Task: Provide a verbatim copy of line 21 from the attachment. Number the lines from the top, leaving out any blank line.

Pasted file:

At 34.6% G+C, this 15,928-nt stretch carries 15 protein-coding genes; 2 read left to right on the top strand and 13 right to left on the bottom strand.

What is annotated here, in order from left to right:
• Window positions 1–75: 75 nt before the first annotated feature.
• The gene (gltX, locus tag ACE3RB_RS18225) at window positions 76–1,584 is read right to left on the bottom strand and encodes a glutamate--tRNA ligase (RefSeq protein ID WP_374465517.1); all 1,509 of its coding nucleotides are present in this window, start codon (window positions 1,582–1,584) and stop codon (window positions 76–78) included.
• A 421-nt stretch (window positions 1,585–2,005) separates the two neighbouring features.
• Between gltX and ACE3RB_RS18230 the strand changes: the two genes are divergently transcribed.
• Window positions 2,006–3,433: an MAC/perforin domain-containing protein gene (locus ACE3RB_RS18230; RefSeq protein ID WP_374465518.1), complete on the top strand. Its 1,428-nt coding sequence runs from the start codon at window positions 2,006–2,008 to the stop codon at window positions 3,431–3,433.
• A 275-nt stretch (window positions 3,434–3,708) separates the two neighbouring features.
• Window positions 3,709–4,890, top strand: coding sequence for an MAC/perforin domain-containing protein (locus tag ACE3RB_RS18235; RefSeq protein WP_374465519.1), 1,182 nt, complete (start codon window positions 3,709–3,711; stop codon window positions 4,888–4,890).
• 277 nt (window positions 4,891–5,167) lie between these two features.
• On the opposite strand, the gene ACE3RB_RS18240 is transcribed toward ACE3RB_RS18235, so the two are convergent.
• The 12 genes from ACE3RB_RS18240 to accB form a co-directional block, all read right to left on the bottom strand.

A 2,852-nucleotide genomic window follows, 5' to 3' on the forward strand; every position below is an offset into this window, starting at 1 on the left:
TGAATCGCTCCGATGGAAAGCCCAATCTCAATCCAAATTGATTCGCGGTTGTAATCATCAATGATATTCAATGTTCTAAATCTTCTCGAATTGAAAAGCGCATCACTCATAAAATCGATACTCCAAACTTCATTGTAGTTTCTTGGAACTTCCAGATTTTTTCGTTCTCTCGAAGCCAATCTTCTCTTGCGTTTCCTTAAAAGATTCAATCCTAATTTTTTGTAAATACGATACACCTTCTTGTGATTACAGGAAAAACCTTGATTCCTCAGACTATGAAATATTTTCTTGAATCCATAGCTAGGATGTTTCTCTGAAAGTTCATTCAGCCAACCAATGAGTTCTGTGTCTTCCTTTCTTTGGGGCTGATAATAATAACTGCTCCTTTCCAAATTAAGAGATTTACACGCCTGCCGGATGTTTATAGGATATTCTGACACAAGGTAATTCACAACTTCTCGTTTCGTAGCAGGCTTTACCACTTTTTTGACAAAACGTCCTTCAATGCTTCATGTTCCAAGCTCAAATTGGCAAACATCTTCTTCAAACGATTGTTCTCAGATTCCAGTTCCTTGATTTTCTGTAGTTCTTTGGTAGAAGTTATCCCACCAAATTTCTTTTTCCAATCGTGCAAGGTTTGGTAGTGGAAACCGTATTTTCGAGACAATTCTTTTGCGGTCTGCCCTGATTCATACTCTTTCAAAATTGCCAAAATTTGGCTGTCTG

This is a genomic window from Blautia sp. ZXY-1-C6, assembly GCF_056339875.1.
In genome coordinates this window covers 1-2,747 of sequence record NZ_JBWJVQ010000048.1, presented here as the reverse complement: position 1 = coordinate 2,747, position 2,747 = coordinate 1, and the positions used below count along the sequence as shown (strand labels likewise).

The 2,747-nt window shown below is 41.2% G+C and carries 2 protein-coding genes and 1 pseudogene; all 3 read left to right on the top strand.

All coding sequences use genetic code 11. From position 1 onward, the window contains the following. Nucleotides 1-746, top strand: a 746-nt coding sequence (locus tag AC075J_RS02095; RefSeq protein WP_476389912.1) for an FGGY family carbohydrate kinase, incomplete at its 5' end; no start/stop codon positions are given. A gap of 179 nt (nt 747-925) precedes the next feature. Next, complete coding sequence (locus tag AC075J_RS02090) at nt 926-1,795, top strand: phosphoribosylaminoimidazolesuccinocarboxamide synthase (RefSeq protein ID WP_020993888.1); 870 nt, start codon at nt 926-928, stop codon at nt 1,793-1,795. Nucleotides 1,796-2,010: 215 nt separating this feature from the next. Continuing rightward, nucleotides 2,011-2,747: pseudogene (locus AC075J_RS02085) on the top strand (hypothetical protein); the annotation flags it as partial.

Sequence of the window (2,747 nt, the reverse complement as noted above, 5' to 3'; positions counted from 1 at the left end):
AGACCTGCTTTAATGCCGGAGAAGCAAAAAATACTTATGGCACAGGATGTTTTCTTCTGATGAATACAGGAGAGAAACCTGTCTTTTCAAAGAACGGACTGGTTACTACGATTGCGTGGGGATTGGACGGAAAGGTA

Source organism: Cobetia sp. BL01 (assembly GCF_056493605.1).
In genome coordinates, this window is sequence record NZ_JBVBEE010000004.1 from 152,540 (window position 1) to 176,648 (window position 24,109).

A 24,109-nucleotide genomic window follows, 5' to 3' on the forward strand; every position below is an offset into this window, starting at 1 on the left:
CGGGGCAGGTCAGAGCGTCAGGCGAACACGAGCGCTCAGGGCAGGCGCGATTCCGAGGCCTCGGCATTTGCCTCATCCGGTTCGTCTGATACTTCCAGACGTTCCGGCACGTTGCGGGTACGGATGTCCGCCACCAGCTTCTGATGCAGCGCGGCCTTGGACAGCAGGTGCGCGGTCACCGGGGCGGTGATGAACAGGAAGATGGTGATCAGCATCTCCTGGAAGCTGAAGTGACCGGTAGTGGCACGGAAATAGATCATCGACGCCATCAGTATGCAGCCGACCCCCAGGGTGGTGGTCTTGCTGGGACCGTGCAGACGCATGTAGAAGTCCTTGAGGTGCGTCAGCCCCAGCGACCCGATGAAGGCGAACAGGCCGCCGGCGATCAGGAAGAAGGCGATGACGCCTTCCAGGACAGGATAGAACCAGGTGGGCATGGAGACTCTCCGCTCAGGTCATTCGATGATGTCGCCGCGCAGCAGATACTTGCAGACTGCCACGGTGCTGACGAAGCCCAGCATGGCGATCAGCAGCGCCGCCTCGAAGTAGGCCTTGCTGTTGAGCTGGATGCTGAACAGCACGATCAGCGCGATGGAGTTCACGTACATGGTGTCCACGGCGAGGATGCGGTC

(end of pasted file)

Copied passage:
Source organism: Cobetia sp. BL01 (assembly GCF_056493605.1).